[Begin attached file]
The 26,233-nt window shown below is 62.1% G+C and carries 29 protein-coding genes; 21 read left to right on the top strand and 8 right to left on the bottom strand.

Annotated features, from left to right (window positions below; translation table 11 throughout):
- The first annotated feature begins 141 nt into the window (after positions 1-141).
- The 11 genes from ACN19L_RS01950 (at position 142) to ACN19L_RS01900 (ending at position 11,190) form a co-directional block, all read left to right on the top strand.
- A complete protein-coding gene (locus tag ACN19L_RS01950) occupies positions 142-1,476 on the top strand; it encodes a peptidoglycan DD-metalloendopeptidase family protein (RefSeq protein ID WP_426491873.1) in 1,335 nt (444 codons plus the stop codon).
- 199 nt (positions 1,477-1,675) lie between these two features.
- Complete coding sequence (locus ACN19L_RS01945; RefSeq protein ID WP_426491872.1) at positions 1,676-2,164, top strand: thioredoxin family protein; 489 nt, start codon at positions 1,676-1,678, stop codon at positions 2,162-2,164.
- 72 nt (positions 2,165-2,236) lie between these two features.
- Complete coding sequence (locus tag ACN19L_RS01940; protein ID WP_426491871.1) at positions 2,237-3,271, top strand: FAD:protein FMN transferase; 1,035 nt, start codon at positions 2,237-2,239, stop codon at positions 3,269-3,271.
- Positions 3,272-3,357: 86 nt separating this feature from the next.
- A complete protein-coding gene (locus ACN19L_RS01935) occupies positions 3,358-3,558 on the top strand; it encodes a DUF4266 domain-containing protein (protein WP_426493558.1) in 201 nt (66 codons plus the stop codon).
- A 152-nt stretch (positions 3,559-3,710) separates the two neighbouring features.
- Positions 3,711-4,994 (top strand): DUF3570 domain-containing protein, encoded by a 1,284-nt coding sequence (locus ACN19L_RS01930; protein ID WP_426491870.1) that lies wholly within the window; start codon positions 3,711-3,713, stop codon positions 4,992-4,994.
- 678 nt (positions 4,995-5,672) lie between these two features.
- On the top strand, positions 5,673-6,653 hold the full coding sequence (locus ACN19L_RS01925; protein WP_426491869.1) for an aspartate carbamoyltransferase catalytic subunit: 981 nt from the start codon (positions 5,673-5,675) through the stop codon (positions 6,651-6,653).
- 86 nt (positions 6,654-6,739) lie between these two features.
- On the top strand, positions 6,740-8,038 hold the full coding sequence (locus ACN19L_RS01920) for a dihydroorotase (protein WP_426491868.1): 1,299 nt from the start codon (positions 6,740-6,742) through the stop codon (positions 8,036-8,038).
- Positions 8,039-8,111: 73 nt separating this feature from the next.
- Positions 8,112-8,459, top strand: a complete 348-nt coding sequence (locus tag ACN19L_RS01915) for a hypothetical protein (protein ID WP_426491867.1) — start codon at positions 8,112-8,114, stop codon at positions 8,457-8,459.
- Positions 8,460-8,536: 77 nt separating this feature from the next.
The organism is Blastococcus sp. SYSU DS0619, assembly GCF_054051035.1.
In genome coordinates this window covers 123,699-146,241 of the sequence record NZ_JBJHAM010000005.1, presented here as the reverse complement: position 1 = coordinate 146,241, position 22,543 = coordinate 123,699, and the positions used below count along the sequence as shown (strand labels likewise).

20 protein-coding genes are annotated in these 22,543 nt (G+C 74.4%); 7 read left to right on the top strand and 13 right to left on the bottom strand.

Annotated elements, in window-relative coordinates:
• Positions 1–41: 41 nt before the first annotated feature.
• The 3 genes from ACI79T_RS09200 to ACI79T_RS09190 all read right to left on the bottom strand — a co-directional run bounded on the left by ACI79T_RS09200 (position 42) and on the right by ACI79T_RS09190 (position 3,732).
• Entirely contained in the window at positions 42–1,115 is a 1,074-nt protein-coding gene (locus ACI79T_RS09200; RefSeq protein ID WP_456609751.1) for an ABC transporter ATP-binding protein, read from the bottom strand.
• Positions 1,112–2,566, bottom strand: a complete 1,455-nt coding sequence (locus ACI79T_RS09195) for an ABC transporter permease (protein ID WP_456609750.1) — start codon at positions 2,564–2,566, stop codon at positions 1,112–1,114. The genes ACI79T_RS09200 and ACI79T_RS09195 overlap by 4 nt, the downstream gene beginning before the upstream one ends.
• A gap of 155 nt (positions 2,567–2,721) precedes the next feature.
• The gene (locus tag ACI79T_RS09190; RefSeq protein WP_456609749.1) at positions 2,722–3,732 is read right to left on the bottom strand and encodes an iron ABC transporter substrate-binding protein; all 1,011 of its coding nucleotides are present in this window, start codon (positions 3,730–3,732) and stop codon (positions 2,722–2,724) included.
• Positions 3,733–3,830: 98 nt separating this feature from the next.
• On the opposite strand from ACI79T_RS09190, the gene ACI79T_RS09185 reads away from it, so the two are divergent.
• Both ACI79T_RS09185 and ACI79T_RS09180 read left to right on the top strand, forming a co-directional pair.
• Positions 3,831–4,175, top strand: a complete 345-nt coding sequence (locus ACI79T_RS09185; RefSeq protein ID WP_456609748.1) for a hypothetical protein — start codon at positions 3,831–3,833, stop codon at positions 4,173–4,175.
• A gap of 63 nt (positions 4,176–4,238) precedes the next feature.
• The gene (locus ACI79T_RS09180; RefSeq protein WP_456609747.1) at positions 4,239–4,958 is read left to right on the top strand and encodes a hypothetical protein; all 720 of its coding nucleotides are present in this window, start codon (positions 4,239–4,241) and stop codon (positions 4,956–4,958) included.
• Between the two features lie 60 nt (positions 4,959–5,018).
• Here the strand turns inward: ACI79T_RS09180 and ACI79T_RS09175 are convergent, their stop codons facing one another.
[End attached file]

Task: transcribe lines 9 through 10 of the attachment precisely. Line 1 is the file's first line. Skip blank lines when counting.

- Complete coding sequence (locus tag ACN19L_RS01940; protein ID WP_426491871.1) at positions 2,237-3,271, top strand: FAD:protein FMN transferase; 1,035 nt, start codon at positions 2,237-2,239, stop codon at positions 3,269-3,271.
- Positions 3,272-3,357: 86 nt separating this feature from the next.